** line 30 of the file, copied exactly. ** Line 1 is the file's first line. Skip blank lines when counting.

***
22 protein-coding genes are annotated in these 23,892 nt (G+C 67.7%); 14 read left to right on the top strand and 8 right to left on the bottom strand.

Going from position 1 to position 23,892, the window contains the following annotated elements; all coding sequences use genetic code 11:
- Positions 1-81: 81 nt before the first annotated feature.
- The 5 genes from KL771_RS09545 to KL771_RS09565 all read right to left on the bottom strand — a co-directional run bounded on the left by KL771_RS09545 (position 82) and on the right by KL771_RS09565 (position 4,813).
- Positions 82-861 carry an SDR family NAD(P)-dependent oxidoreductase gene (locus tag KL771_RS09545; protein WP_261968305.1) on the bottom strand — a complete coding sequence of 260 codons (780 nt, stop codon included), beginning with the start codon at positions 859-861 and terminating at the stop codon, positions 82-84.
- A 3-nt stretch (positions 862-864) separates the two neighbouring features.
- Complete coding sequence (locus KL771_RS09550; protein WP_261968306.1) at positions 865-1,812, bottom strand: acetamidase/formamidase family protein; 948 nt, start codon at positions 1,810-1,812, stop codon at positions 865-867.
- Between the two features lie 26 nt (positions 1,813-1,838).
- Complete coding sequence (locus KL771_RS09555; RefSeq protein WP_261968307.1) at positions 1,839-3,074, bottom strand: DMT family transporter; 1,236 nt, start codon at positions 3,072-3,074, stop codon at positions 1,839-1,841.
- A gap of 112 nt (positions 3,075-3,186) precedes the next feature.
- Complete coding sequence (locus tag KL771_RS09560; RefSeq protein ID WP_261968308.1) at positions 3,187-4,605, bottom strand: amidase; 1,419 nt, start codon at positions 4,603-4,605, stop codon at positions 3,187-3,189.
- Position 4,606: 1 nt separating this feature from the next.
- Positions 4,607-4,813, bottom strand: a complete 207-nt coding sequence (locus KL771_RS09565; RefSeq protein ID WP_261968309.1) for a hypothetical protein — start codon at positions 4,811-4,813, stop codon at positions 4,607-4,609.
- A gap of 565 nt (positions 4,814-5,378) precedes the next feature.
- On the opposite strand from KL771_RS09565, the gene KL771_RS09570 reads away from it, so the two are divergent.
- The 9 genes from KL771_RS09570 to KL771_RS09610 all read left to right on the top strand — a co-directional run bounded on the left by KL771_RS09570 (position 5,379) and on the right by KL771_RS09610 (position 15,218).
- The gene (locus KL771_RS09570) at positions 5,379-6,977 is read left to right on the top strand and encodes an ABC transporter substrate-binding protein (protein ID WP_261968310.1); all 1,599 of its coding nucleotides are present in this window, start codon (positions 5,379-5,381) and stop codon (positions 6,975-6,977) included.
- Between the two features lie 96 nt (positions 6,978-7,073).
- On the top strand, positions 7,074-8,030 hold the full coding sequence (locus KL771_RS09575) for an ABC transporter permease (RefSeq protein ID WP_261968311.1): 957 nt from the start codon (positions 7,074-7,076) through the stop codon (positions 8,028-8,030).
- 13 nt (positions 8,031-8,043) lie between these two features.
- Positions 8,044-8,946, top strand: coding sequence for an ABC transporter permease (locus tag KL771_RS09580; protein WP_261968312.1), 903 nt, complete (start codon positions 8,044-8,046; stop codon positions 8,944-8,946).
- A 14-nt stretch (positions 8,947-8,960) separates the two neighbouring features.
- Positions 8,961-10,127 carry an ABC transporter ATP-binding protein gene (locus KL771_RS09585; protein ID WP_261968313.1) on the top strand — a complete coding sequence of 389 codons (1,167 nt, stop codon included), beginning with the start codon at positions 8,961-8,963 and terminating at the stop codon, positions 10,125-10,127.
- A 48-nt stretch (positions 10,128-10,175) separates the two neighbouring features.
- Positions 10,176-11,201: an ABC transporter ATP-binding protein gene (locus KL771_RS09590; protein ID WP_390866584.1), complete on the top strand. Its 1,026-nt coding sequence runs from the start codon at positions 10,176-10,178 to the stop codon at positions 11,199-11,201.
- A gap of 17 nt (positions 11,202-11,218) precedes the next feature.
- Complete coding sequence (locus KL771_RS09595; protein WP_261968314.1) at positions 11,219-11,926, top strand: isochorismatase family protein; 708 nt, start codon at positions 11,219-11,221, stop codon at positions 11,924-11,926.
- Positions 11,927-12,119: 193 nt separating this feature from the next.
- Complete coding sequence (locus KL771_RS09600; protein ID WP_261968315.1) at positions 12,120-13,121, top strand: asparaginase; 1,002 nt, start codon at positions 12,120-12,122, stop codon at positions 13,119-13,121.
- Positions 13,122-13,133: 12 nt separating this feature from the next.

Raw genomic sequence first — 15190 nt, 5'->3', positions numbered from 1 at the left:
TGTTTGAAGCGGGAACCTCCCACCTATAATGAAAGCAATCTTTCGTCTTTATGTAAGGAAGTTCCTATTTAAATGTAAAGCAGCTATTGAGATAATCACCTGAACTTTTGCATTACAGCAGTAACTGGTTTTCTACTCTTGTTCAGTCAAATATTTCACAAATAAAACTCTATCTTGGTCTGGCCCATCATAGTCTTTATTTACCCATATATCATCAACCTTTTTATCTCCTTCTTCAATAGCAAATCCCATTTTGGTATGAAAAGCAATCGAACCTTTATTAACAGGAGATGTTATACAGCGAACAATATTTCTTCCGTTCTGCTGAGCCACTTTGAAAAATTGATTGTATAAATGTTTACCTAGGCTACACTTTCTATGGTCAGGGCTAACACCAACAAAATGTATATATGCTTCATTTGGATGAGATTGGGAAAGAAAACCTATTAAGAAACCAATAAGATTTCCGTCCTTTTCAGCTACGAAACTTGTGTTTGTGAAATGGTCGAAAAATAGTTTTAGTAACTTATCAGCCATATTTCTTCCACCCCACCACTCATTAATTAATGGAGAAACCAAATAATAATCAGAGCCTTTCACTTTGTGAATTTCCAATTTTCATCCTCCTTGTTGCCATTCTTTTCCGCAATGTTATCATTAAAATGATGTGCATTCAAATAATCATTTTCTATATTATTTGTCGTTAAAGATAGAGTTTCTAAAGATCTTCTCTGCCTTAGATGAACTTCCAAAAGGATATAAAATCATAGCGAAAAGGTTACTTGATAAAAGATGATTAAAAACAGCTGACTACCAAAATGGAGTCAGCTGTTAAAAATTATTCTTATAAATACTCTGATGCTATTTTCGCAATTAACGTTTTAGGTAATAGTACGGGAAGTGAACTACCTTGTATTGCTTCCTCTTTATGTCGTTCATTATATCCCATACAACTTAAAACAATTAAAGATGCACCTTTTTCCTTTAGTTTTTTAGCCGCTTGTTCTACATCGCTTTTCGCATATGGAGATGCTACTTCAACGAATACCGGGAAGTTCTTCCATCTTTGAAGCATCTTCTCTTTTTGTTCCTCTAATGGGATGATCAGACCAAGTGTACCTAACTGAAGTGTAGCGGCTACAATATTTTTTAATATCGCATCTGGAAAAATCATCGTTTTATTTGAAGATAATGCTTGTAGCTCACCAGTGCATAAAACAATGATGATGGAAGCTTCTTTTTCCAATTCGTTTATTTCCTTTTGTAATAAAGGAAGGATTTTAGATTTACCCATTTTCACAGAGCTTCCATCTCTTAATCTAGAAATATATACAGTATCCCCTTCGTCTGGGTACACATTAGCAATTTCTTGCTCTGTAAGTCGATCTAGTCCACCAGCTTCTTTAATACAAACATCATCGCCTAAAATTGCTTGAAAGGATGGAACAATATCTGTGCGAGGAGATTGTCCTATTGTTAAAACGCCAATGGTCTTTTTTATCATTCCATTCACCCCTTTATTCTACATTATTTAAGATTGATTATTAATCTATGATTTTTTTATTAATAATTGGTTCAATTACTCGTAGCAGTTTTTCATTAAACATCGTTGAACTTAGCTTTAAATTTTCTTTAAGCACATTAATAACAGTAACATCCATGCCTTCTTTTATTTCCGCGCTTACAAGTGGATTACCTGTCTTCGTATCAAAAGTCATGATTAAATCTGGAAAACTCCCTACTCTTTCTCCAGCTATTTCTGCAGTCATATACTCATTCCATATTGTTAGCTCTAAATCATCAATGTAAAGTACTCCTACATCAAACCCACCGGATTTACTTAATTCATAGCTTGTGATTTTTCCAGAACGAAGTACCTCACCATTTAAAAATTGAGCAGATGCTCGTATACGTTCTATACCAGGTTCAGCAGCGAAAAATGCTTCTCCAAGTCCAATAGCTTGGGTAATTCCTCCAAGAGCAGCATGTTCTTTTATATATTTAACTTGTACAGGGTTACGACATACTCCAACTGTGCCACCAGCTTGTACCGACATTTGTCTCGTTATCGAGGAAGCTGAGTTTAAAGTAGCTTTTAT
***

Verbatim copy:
- Positions 13,122-13,133: 12 nt separating this feature from the next.